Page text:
- Reduce cognitive load–and typing. One of the great strengths of Woebot is that it’s easy. It requires very few typed responses. In most cases, you can choose from a set of responses – and often, you only have one choice. While I can imagine someone being irritated at having to click something when there’s not a choice, I found it kept me engaged in the content but not distracted by choices. Offering choices also means that the AI doesn’t have to correctly recognize as many typed responses. And that’s easier on designers, but also more pleasurable for users, who don’t have to deal with as many slightly off responses.
- Provide lots of options. Woebot really does work as a one-stop shop for well-being. You can have a free-form talk, or select from a wide range of modules with therapy tools, relaxation exercises, mindfulness, and more. Woebot can recommend these based on what you type in the chat, or you can select them from the simple menu at the top. Having all of this available makes it more likely that people will use the app in a variety of different situations, so they can get more benefit from it. Of course, it’s better to do one thing well than a bunch of things poorly, but the lesson from Woebot is that a lot of different tools can benefit users, and it’s great to offer what you can.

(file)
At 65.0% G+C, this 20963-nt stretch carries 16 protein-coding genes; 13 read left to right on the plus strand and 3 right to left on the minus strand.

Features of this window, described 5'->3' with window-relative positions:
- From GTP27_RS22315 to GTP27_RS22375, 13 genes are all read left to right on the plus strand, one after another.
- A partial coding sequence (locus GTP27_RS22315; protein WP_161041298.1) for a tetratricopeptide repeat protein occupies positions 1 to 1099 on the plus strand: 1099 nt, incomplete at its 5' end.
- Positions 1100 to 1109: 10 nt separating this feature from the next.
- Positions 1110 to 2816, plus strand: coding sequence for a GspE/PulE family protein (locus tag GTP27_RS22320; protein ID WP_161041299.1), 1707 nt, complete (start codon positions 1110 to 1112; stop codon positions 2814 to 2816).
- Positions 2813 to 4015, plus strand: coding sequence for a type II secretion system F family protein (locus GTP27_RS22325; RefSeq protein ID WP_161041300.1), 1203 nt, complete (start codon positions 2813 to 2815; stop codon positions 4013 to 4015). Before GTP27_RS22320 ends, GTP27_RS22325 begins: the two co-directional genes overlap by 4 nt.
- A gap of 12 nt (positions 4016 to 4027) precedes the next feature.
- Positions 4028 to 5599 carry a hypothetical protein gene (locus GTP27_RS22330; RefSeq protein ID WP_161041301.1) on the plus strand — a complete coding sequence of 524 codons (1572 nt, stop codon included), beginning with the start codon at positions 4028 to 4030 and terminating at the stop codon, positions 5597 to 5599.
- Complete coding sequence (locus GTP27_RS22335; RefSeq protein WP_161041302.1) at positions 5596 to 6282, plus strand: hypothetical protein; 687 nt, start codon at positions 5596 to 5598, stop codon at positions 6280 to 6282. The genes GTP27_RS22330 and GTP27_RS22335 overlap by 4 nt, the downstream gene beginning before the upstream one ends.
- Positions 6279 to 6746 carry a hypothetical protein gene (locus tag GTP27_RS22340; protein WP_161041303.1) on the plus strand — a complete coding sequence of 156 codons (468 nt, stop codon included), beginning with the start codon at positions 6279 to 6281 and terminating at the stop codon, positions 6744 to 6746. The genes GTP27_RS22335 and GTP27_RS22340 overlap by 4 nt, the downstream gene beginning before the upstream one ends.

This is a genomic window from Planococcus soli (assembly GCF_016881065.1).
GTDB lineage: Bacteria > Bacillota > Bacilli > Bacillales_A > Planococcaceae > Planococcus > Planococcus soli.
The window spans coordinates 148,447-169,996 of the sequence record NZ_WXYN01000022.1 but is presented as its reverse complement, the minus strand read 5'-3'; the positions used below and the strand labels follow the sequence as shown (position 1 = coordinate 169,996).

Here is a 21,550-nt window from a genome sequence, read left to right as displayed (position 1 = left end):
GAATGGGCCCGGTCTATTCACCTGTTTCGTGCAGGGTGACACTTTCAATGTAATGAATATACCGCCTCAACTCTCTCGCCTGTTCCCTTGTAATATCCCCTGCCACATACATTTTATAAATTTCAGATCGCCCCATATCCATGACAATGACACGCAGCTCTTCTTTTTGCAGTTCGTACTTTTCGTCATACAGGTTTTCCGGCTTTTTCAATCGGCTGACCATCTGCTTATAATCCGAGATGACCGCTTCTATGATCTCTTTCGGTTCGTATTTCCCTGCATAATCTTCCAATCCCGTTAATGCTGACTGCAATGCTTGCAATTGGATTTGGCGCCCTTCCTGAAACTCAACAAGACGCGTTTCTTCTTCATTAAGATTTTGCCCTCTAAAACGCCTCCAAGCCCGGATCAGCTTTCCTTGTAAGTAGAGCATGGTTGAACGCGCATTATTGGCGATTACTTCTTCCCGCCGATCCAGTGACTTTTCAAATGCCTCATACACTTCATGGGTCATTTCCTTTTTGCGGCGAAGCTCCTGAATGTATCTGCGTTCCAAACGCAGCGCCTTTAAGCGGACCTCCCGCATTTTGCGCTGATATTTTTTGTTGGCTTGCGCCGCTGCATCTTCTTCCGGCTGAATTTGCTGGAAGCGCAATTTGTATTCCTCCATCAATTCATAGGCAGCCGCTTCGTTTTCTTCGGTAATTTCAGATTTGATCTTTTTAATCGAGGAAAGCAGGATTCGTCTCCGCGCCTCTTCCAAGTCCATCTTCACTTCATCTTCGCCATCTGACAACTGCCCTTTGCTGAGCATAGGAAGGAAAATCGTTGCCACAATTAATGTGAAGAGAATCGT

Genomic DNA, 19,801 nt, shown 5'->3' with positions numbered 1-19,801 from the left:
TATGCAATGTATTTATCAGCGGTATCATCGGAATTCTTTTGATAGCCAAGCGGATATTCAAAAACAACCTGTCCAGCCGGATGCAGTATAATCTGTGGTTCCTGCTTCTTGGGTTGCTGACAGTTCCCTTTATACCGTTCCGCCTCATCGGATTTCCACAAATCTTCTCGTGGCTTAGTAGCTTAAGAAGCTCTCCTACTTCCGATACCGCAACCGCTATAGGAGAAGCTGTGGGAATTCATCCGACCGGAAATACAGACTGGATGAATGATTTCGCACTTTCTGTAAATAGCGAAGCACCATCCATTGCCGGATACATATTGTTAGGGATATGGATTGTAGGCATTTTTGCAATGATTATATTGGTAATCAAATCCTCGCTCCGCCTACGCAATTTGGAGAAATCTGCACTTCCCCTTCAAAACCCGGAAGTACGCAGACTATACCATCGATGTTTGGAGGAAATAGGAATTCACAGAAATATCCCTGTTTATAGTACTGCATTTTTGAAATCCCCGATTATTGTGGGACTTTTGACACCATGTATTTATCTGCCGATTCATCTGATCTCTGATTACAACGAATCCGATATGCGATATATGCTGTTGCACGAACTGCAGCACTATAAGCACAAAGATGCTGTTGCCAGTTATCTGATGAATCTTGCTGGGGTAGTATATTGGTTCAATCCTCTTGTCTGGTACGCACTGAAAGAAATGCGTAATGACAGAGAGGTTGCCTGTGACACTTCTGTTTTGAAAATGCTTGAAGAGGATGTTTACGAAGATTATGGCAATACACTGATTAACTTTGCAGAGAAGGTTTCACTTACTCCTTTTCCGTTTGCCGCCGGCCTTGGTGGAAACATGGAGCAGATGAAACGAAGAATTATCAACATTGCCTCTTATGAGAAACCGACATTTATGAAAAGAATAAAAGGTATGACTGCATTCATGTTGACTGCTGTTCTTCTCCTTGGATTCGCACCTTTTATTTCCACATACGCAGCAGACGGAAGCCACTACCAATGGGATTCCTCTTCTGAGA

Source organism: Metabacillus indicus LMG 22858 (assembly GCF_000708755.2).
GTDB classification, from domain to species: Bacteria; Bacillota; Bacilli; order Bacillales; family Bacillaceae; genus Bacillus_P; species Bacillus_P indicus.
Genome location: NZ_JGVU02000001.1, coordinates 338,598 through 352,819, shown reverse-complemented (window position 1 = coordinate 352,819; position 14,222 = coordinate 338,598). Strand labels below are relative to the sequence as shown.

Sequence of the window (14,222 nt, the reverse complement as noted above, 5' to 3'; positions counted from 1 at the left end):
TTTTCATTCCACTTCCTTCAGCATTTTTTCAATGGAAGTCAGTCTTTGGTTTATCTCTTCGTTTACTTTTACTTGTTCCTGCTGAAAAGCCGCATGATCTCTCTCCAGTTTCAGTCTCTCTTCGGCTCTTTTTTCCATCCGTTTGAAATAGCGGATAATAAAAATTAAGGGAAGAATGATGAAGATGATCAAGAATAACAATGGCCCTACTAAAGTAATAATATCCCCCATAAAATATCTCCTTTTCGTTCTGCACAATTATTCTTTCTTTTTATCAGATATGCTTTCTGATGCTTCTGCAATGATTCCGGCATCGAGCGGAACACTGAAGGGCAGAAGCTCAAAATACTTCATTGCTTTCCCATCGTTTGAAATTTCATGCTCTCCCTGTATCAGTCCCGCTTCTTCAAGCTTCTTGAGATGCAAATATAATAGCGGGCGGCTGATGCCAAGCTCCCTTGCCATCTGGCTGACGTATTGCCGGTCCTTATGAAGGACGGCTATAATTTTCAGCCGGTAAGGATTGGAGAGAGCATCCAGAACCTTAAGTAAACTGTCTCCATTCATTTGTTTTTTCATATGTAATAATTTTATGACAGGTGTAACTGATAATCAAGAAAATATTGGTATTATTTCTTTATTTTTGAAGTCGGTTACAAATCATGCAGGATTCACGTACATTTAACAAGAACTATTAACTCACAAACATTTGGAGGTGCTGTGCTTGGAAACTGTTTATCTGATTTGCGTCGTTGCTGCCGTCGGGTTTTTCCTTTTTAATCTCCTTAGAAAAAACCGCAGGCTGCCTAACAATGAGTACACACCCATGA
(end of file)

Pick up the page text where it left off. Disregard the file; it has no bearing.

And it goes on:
- Be very clear about your limitations. Woebot’s disclaimer screen is excellent. It’s clear about what it can and cannot do, and offers suggestions for what to do if you need something beyond the scope. I think that Woebot’s sense of humor, gentle as it is, is also a helpful reminder of the scope of the tool. The approach is very light-hearted, which may serve to remind the user it’s not necessarily suitable for situations that are more serious.
What do you think? Are there more lessons to learn from Woebot? Any drawbacks to the product? I really enjoyed using it, but I’m sure there is much more to be done in this growing field.